CSC 1052 STACKS 10/3/2015 1 Outline Stacks Basic operations Examples of use Queues Basic operations Examples of use Implementations Array-based and linked list-based 10/3/2015 2 Static vs. Dynamic Structures Recall that a static data structure has a fixed size Arrays are static; once you define the number of elements it can hold, it doesn’t change. 3 Objects A dynamic data structure grows and shrinks as required by the information it contains. We have examined a data structure where two objects can be instantiated and chained together The next reference of one Node object refers to the other node. This will create a linked list of Node objects. 10/3/2015 4 Stacks A stack ADT is also linear, like a list or queue, It maintains its information in a straight line. Items are added and removed from only one end of a stack. It is therefore LIFO: Last-In, First-Out. 5 Stacks Stacks are often drawn vertically: PUSH POP add remove 6 A conceptual view of a stack 10/3/2015 7 Stacks Some stack operations: - push -add an item to the top of the stack. - pop - remove an item from the top of the stack. - peek - retrieves top item without removing it. - empty - returns true if the stack is empty. 8 Stacks A stack is a structure of ordered items such that items can be inserted and removed only at one end - called the top. A stack is a LIFO or Last-in/First-Out structure. Items are taken out of the stack in reverse order from their insertion. 10/3/2015 9 Non-Computer Examples Stack of papers Stack of bills Stack of plates Expect O ( 1 ) time per stack operation. (In other words, constant time per operation, no matter how many items are actually in the stack). 10/3/2015 10 Stack The stack specification lists a stack constructor and five methods. One of the simplest stack implementations is to reverse a word. Most compilers use stacks to analyze the syntax of a program. 10/3/2015 11 Input NAT Push N N Pop T Push A Push TUsing a Stack to reverse a word N T A N Pop A POP N A Output TAN A N N 10/3/2015 12 STACKS applications At all times in the execution of the reverse word program, Only item can accessed from the stack, This is the item on the TOP. 10/3/2015 13 Peek() We will use a method called peek() to view the top item It looks at the top item but does not remove it. Stacks are also used frequently to evaluate expressions 10/3/2015 14 Applications – Evaluate expressions Stacks can be used to check a program for balanced symbols (such as {}, (), []). Example: {()} is legal, {(}) is not (so simply counting symbols does not work). 10/3/2015 15 Evaluate expressions When a closing symbol is seen, it must match the most recently seen unclosed opening symbol. Therefore, a stack will be appropriate. 10/3/2015 16 Balanced Symbol Algorithm Make an empty stack. Repeatedly read tokens(parenthesis); if the token is: an opening symbol, push it onto the stack If it is a closing symbol and the stack is empty, then report an error; otherwise pop the stack and determine if the popped symbol is a match (if not report an error) At the end of the file, if the stack is not empty, report an error. 10/3/2015 17 Example Input: { ( ) } Push { Push ( stack now has { ( ( { Pop - Next comes a ) , pop an item, it is ( which matches ). Stack now has { { Pop – Next comes a } , pop an item, it is { which matches }. End of file; stack is empty, so all is good. 10/3/2015 18 Input: ( { } { } ) Empty Stack Read and Push ( Read Read first and } , pop Push { matching { ( Read ) and Pop ( { { ( Read and Push 2nd { Read 2nd }, pop matching { ( ( ( 10/3/2015 19 Input: [ { } { } ]{} Initial Empty Stack Read and Push [ Read and Push { Read first }, pop matching { { [ 1 [ 3 2 Read and Push 2nd { [ 4 Read 2nd }, pop matching { { [ [ 5 6 And so on.. 10/3/2015 20 Performance Running time is O( N ), where N is amount of data (that is, number of tokens). Algorithm is online: it processes the input sequentially, never needing to backtrack. 10/3/2015 21 Balancing an expression In the method IsBalanced(String exp) an expression is checked to see if all the parentheses match. A charStack is set up whose legal characters are: “() {} [} “ A switch is used 10/3/2015 22 Method Stack Matching symbols is similar to method call and method return, because when a method returns, it returns to the most recently active method. A method stack can be used to keep track of this. 10/3/2015 23 Method call and return Abstract idea: when a method call is made, save current state of the method on a stack. On return, restore the state by popping the stack. 10/3/2015 24 Stack Frames or Activation Records Programs compiled from modern high level languages make use of a stack frame for the working memory of each method invocation. When any method is called, a number of words - the stack frame - is pushed onto a program stack. When the method returns, this frame of data is popped off the stack. 10/3/2015 25 Stack frame or Activation Record The Stack Frame or Record contains the : Method arguments Return address And local variables of the method to be stored 10/3/2015 26 method f( int x, int y) { int a; if ( end_cond ) return …; a = ….; return g( a ); } method g( int p, p = …. return } int z ) { q; ; q = …. ; f(p,q); Context for execution of f: Each frame contains : parameters, return address and local variables 10/3/2015 27 Activation Records As a method calls another method, first its arguments, then the return address and finally space for local variables is pushed onto the stack. 10/3/2015 28 current method environment. The top of stack stores the current method environment. When the method is called, the new environment(parameters etc.) is pushed onto stack. When the method ends and returns, the old environment is restored by popping the method environment. 10/3/2015 29 Stack Frames Since each function runs in its own "environment" or context, it becomes possible for a function to call itself - a technique known as recursion. This capability is extremely useful and extensively used - because many problems are elegantly specified or solved in a recursive way. 10/3/2015 30 Stack Frames The most common applications for stacks have a space restraint so that using an array implementation for a Stack is a natural and efficient one. In most operating systems, allocation and de-allocation of memory costs time and space , e.g. there is a penalty for the flexibility of linked list implementations.. 10/3/2015 31 Array Implementations Stacks can be implemented with an array and an integer top that stores the array index of the top of the stack. Empty stack has top equal to -1. 10/3/2015 32 Operations of a Stack To push an object on the stack , increment the top counter, and write in the array position. To pop an item from the stack: decrement the top counter. 10/3/2015 33 Stages B top(-1) A top(0) top(1) A 10/3/2015 34 Array Doubling If stack is full (because array size has been reached), we can extend the array, using array doubling. We allocate a new, double-sized array and copy contents over: array =[T] new Object[ OldArray.length * 2 ]; for( int j = 0; j < OldArray.length; j++ ) Array[ j ] = OldArray[ j ]; OldArray = array; 10/3/2015 35 Running Time Without array doubling, all operations are constant time, and They do not depend on number of items in the stack. With array doubling, A push could occasionally be O( N ). 10/3/2015 36 Big O of Stack However, if the array doubling occurs infrequently, it is essentially O( 1 ) because each array doubling that costs N assignments is preceded by N/2 non-doubling pushes. 10/3/2015 37 EXPRESSION EVALUATION 10/3/2015 38 Infix Expressions Example: 1 + 2 * ( 3 + 4 ) Operands appear both before and after operator. When there are several operators, precedence and associativity determine how operators are processed. 10/3/2015 39 Precedence and Associativity Precedence: used to decide which of two operators should be processed. Associativity: used to decide which of two operators should be processed when both operators have the same precedence. Exponentiation: Right to Left Multiplication/Division: Left to Right Addition/Subtraction: Left to Right 10/3/2015 40 Examples 4-4-4 evaluates to -4 2^2^3 evaluates to 256 Parenthesis override precedence and associativity. 10/3/2015 41 Evaluating Infix expressions In developing an application to use a stack to evaluate an infix expression, several items must be considered. 10/3/2015 42 A fully parenthized expression can be evaluated using the Stack data structure. The implementation is complicated because of necessity for two stacks: 1. Operator stack to store unprocessed operators. 2. Operand stack to store unprocessed operands The time analysis is: 2n reads/peeks + n operations + 3n pushed + 3n popped = 9n 10/3/2015 43 Difficulty of Infix Evaluation Infix evaluation is difficult because of precedence rules: when an operator is seen, it may or may not need to be deferred. if it has a lower precedence than an operator further along in the expression. Even if operator needs to be used, the second operand has still not been processed. 1+2*… 10/3/2015 44 Postfix Expressions An alternate form is the postfix expression Let's examine a program that uses a stack to evaluate postfix expressions In a postfix expression, the operator comes after its two operands 10/3/2015 45 Infix to Postfix We generally use infix notation, with parentheses to force precedence: (3 + 4) * 2 In postfix notation, this would be written 3 4 + 2 * In postfix, when you come to an operator, you already have it operands 10/3/2015 46 Postfix Example – Let’s solve it 123*+ Push 1, Push 2, Push 3. When * is seen, Pop 3, Pop 2, evaluate 2 * 3, and Push the result 6. When + is seen, Pop 6, Pop 1, evaluate 1 + 6, and Push the result 7. At end of expression, stack should have one item, which is the answer. 10/3/2015 47 To evaluate a postfix expression: scan from left to right, determining if the next token is an operator or operand if it is an operand, push it on the stack if it is an operator, pop the stack twice to get the two operands, perform the operation, and push the result onto the stack At the end, only the answer will be on the stack 10/3/2015 48 Postfix Example, Continued WHEN YOU THE FIRST OPERATOR IS MET, -- THE *, The following operations will store the expression on POP THE 3 AND THE 2 , MULTIPLY THEM the stack. As an operator is encountered the operators areAND popped appropriate operation STOREand THEthe PRODUCT - 6 – ON THE STACKperformed. 123*+ 1 Push 1 3 2 1 2 1 Push 2 Push 3 When the last operator (+) is met, pop 6 and 1 and add them, and push the result on the stack 6 1 7 Pop 3 Pop 6 Pop 2 Pop 1 Push 6 Push 7 10/3/2015 49 OLD COMPILERS translated infix expressions using two stacks into machine language. AN OPERATOR IS PLACED BETWEEN ITS OPERANDS c – d + (e * f – g * h) / i INFIX MACHINE LANGUAGE THIS GETS MESSY BECAUSE OF PARENTHESES AND NEED FOR TWO STACKS NEWER COMPILERS: INFIX POSTFIX MACHINE LANGUAGE IN POSTFIX NOTATION, AN OPERATOR IS PLACED IMMEDIATELY AFTER ITS OPERANDS. INFIX a+b POSTFIX ab+ a+b*c abc*+ a*b+c ab*c+ (a + b) * c ab+c* PARENTHESES NOT NEEDED – AND NOT USED – IN POSTFIX 10/3/2015 51 Infix to Postfix Conversion By converting infix expressions to postfix, an expression can be easily evaluated. This computer first changes infix to postfix and theN solves the postfix expression 10/3/2015 52 Infix to Postfix The basic algorithm is operator precedence parsing. When an operand is seen, it is immediately output. Below we write out the 1 What happens when an + operator is seen? 1 + 2 * ( 3 + 4 ) 10/3/2015 53 Infix to Postfix Conversion When an operator is seen, it can never be output immediately, because the second operand has not been seen yet. The operator must be saved, and eventually output. A stack is used to store operators that have been seen but not yet output. 10/3/2015 54 Operator Stack In an expression such as : infix expression - 1 + 2 * 3 ^ 4 + 5 postfix expression - 1 2 3 4 ^ * + 5 +. Infix expression - 1*2+3^4+5 postfix expression - 1 2 * 3 4 ^ + 5 +. In both cases, when the second operator is about to be processed, we have output 1 and 2, and there is one operand on the stack. 10/3/2015 55 Exiting the Operator Stack The question is: How do operators exit the stack? An operator exits the stack if the precedence and associativity rules indicate that it should be processed instead of the current operator. 10/3/2015 56 Precedence Rules Basic rule: If the current operator has a lower precedence than the operator on the top of the stack, then the top of stack operator exits the stack. 10/3/2015 57 Equal precedence Associativity rules decide what to do if current operator has same precedence as operator on the top of stack. If operators are left associative, stack operator is popped 4-4-4 = 4 4 - 4 – If operators are right associative, stack operator is not popped. 2^2^3 = 2 2 3 ^ ^ 10/3/2015 58 LET’S CONVERT AN INFIX STRING TO A POSTFIX STRING. x–y*z 10/3/2015 59 INFIX POSTFIX x–y*z x We write out the x to postfix and move to the operator - 10/3/2015 60 INFIX POSTFIX x–y*z x We do not yet have the operands for the “-” SO ‘-’ MUST BE TEMPORARILY SAVED SOMEWHERE. 10/3/2015 61 INFIX POSTFIX x–y*z xy We put ‘-’ on the stack and write the Y to postfix 10/3/2015 62 INFIX POSTFIX x–y*z xy * THE OPERANDS FOR ‘*’ ARE NOT YET IN POSTFIX, SO ‘*’ MUST BE TEMPORARILY saved on the stack , AND ‘*’ has a higher precedence than ‘-’., so it is pushed on the stack. 10/3/2015 63 Exiting the Stack The rule is that the an operator: does not exit the stack * - Unless it has a higher precedence than the operator being considered The minus sign has lower precedence than the * 10/3/2015 64 INFIX POSTFIX x–y*z xyz INFIX x–y*z * - POSTFIX xyz* – We Come to the end of the infix expression and so pop all the operators. 10/3/2015 65 INFIX POSTFIX x–y*z xyz* – 10/3/2015 66 THE TEMPORARY STORAGE FACILITY IS A STACK. FOR EACH OPERATOR IN THE INFIX EXPRESSION: LOOP UNTIL an OPERATOR IS TO BE PUSHED: IF OPERATOR STACK IS EMPTY, PUSH OPERATOR ON THE STACK ELSE IF INFIX OPERATOR HAS GREATER PRECEDENCE THAN TOP OPERATOR ON STACK, PUSH THE INFIX OPERATOR ON THE STACK ELSE POP OPERATOR ON STACK AND APPEND TO POSTFIX EXPRESION 10/3/2015 67 Infix expression - 1 * 2 + 3 ^ 4 + 5 postfix expression - 1 2 * 3 4 ^ + 5 +. 1. Write the 1 to output 2. Put * on the stack 3. Write the 2 to output 4. The + has lower precedence to the *, so pop the * , write it out and put the + on the stack 2. * 4. 5. + Write out the 3 and put the ^ on the stack 6. Write out the 4, the + has lowest precedence so pop ^ and the + (associativity) and push the + on the stack 7. Write out the 5, no more input so pop stack Output: 1 2 * 3 4 ^ + 5 + 10/3/2015 5. ^ + 6. + 68 WHAT ABOUT PARENTHESES? LEFT PARENTHESIS: HAS LOWEST PRECEDENCE SO PUSH ON THE STACK RIGHT PARENTHESIS: POP ALL OPERATORS AND APPEND THEM TO POSTFIX UNTIL THE ‘(‘ IS MET. DISCARD ‘(‘ 10/3/2015 69 STACK APPLICATION CONVERTING FROM INFIX TO POSTFIX 10/3/2015 70 Multiple Stack Exits In expression such as 1+2*3^4+5, with postfix equivalent: 1234^*+5+ when second + is seen, ^ * + are all popped. Thus, several exits can occur on one symbol. 10/3/2015 71 Infix to Postfix Example Infix: 1 – 2 ^ 3 ^ 3 - ( 4 + 5 * 6 ) * 7 Postfix: 1 2 3 3 ^ ^ - 4 5 6 * + 7 * 1 1 ^ 3 ^ 3 * + ( * 2 - 2 ^^- ( ( * + ( 6 6 *+ ) ^ ^ ^ 3 3 ^ ^ ^ ( 4 4 + ( + + ( 5 5 * * * 7 7 *- 10/3/2015 72 Parentheses The Left parenthesis is the higher precedence operator when it is an input symbol (meaning that it is always pushed on the stack). Left parenthesis is a lower precedence operator when it is on the stack. Only a right parenthesis can pop it Right parenthesis pops the stack until a left parenthesis is met and then pops the left parens Operators are written to output, but parenthesis are discarded. 10/3/2015 73 Algorithm Summary infix - postfix Operands: Immediately output. Left parenthesis: push on the stack Right parenthesis: Pop stack symbols until an open parenthesis is seen. Pop and discard left parens. Operator: Pop all stack symbols until (1) Stack is empty (2) Meet a left parenthesis (3) we see a symbol of lower precedence, or a right- associative symbol of equal precedence. (4) Then push the operator. End of input: Pop all remaining symbols. 10/3/2015 74 Precedence Table The Algorithm is implemented by use of a precedence table; associativity can be incorporated into precedences. Each symbol has two precedences: one as current symbol, one as top of operator stack. 10/3/2015 75 The LinkedStack Class Now let's examine a linked implementation of a stack We will reuse the LinearNode class that we used in LinkedList implementation to define the linked implementation of a set collection Internally, a stack is represented as a linked list of nodes, with a reference to the top of the stack and an integer count of the number of nodes in the stack 10/3/2015 76 A linked implementation of a stack 10/3/2015 77 LinkedStack - the push Operation Top is declared at the top of the class as: LinearNode top ( similar to head) What method is this similar to? 10/3/2015 78 The stack after pushing element T 10/3/2015 79 LinkedStack - the pop Operation What method is this similar to? 10/3/2015 80 The stack after a pop operation 10/3/2015 81 The ArrayStack Class Now let's examine an array-based implementation of a stack We'll make the following design decisions: maintain an array of T references the bottom of the stack is at index 0 the elements of the stack are in order and contiguous an integer variable top stores the index of the next available slot in the array This approach allows the stack to grow and shrink at the higher indexes 10/3/2015 82 An array implementation of a stack 10/3/2015 83 ArrayStack - the push Operation //----------------------------------------------------------------// Adds the specified element to the top of the stack, expanding // the capacity of the stack array if necessary. //----------------------------------------------------------------- public void push (T element) { if (size() == stack.length) expandCapacity(); // store the element in the array // increment top } 10/3/2015 84 The stack after pushing element E 10/3/2015 85 ArrayStack - the pop Operation //----------------------------------------------------------------- // Removes the element at the top of the stack and returns a // reference to it. Throws an EmptyStackException if the stack // is empty. //----------------------------------------------------------------- public T pop() throws EmptyStackException { if (isEmpty()) throw new EmptyStackException(); // decrement top; // store the element in top –in an object of type T to return it // set top of stack to null return result; } 10/3/2015 86 The stack after popping the top element 10/3/2015 87 The java.util.Stack Class The Java Collections framework defines a Stack with similar operations It is derived from the Vector class and thus has methods that are not appropriate for a Stack The java.util.Stack class has been around since the original version of Java, and has been retrofitted to meld with the Collections framework. 10/3/2015 88 Stacks The java.util package contains a Stack class that is implemented using a Vector. It contains methods that correspond to standard stack operations plus method that returns an integer corresponding to the position in the stack of the particular object. This type of searching is not usually considered to be part of the classic stack ADT. 10/3/2015 89 Analysis of Stack Operations Because stack operations all work on one end of the collection, they are generally efficient The push and pop operations, for both linked and array implementations, are O(1) Likewise, the other operations for all implementations are O(1) We'll see that other collections (which don't have that characteristic) aren't as efficient for all operations 10/3/2015 90 Collections Framework Let’s review more about the properties that all the collection classes have in common: Allow the collection size to increase dynamically All only hold items that are generic - T Provides at least two constructors – one to create an empty collection and one that accepts as a parameter any other collection object and creates a new collection object that holds the same information. 10/3/2015 91 Collections Framework The collections differ in: Logical structure of the elements they contain The underlying implementation’ The efficiency of the various operations The set of supported operations Whether they allow duplicates Whether they allow keys Whether the elements are sorted 10/3/2015 92 Collections Framework The Vector class has been replaced by the ArrayList class which provides the same methods in a single thread environment. The HashTable class also supports synchronization so for single thread programs you should use HashMap. The Stack class of the Collections Framework is implemented with a Vector. There are the expected problems with performance due to concurrency and a logical error. Vectors allow access anywhere in the array, stacks do not. 10/3/2015 93 Collections Framework The Collection Interface is used by classes that do not support a unique key value, e.g. unkeyed lists and sets. Some methods in the interface are: boolean Add(T obj) - adds obj to Collection boolean addAll(Collection c) –add c to Collection boolean contains(T obj) – return true if obj is in Collection boolean isEmpty() - returns true if collection is empty 10/3/2015 94 Collections Framework The MAP interface:: This interface is used by library collection classes that map unique keys to values. It defines a method to retrieve an object based on its key value. Classes that implement the MAP interface are: AbstractMap, HashMap and HashTable. 10/3/2015 95 Collections Framework The AbstractCollection Class implements the Collection interface. The Collection interface defines 15 operations Some of these methods define fundamental operations which will vary with the particular collection. Others will be the same no matter what the implementation, e.g. The size method will depend upon the implementation so it is an abstract method but the isEmpty() method can be implemented as: public boolean isEmpty() { return (this.size() == 0) } 10/3/2015 96 Collections Framework By defining as many methods as possible in terms of the fundamental operations, the AbstractCollection class cuts down on the time to implement a new collection. In addition, two other abstract classes extend the AbstractCollection class – AbstractSet and AbstractList. Both these classes perform the same services as the AbstractCollection class Finally, concrete classes extend AbstractSet and AbstractList. 10/3/2015 97 Collection List Set AbstractList ArrayList interface LinkedList abstract class AbstractSet HashSet TreeSet fully-defined class 10/3/2015 98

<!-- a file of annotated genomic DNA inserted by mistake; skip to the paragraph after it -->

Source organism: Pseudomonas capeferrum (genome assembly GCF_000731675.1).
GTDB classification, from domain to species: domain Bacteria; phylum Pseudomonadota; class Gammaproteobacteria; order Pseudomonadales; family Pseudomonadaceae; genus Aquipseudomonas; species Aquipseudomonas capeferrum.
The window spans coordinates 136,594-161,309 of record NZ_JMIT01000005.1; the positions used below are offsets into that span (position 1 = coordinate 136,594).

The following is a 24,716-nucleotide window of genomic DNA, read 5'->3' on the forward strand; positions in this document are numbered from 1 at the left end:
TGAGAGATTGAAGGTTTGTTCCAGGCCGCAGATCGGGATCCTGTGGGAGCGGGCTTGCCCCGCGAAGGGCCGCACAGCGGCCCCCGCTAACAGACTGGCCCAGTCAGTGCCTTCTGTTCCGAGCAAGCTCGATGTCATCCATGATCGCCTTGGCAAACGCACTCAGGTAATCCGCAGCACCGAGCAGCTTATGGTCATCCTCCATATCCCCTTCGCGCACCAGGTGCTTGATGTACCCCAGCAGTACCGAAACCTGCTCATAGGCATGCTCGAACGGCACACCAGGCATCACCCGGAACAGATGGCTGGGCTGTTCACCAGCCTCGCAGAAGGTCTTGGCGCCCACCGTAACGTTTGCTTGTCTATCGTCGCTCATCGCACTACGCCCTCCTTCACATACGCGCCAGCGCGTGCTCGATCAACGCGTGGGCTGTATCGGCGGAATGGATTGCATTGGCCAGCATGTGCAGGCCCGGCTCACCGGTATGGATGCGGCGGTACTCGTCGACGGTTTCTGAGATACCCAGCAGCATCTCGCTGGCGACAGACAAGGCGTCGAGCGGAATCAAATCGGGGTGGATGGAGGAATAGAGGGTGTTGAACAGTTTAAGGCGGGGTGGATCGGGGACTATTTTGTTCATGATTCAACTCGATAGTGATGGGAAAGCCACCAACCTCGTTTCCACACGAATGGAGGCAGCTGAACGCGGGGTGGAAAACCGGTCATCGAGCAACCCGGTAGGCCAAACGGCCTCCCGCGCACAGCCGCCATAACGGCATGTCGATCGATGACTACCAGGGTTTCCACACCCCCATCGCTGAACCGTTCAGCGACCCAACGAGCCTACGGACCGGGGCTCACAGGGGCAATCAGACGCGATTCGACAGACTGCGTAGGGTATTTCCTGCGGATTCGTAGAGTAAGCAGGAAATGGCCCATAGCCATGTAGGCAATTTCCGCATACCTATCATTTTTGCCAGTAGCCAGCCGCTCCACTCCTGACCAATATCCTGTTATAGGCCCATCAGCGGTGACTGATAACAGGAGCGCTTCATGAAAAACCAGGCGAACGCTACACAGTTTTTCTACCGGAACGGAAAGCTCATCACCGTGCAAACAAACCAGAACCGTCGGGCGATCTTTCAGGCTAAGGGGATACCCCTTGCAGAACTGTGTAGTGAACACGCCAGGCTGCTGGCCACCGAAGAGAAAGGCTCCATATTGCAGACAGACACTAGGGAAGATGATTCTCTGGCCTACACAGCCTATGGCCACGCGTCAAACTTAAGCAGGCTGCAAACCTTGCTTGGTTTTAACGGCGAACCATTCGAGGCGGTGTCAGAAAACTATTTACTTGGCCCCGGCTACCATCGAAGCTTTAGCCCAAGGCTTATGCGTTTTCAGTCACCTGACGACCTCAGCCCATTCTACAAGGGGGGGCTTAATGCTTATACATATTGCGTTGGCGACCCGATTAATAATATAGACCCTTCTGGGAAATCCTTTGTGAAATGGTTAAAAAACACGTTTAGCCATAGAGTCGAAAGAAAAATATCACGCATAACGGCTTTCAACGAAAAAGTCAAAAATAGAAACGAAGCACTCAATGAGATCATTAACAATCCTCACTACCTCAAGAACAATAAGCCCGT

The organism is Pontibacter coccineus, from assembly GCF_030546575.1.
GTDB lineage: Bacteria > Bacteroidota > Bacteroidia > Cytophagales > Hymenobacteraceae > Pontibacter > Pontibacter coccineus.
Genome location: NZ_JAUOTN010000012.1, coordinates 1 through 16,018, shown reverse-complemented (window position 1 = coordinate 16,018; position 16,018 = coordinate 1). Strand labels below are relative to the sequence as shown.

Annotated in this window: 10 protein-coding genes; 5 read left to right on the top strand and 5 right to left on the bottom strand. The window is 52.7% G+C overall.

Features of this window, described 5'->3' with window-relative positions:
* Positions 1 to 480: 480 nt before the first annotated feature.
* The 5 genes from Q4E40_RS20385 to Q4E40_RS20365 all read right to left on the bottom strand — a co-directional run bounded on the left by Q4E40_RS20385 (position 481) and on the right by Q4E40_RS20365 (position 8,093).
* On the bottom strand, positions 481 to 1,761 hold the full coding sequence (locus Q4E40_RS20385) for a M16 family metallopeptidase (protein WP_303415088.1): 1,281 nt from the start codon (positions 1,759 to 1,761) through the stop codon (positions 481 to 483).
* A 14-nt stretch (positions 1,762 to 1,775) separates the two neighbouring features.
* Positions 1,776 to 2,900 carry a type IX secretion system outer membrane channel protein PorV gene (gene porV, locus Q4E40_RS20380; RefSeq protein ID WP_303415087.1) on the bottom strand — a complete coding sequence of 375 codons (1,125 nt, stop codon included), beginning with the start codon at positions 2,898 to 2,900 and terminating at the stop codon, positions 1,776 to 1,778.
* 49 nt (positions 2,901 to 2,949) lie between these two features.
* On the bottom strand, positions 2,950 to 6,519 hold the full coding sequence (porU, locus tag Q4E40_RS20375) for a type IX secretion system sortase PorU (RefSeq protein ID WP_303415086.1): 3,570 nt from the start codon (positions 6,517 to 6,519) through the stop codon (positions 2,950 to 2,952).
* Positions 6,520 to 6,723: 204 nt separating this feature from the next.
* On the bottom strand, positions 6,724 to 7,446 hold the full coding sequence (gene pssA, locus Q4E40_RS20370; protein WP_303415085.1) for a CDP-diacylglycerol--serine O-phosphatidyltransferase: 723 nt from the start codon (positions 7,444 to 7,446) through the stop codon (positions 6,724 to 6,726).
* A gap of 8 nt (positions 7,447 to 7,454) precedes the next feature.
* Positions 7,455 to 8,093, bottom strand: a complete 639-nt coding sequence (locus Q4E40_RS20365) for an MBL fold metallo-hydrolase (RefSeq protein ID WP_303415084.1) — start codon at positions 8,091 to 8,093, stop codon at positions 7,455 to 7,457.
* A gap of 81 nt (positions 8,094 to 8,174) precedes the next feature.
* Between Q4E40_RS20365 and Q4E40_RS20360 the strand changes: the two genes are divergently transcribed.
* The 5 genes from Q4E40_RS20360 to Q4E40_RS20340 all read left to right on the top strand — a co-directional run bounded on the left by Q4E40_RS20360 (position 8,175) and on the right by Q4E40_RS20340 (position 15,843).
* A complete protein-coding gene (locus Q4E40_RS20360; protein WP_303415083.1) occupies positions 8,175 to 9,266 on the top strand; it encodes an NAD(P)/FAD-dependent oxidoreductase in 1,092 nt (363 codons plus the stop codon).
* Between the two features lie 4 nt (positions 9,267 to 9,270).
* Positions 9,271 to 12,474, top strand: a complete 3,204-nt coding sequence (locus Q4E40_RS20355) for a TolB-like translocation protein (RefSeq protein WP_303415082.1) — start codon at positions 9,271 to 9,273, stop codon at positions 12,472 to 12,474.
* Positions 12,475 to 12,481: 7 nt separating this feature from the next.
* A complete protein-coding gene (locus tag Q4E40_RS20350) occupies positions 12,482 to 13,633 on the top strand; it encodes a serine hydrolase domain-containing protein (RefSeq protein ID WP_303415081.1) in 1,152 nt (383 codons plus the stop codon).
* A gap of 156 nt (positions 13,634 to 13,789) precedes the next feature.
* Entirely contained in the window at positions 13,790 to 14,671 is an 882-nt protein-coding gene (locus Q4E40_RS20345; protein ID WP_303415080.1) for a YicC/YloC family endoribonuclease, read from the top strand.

Descargar
# COP-3530 Data Structures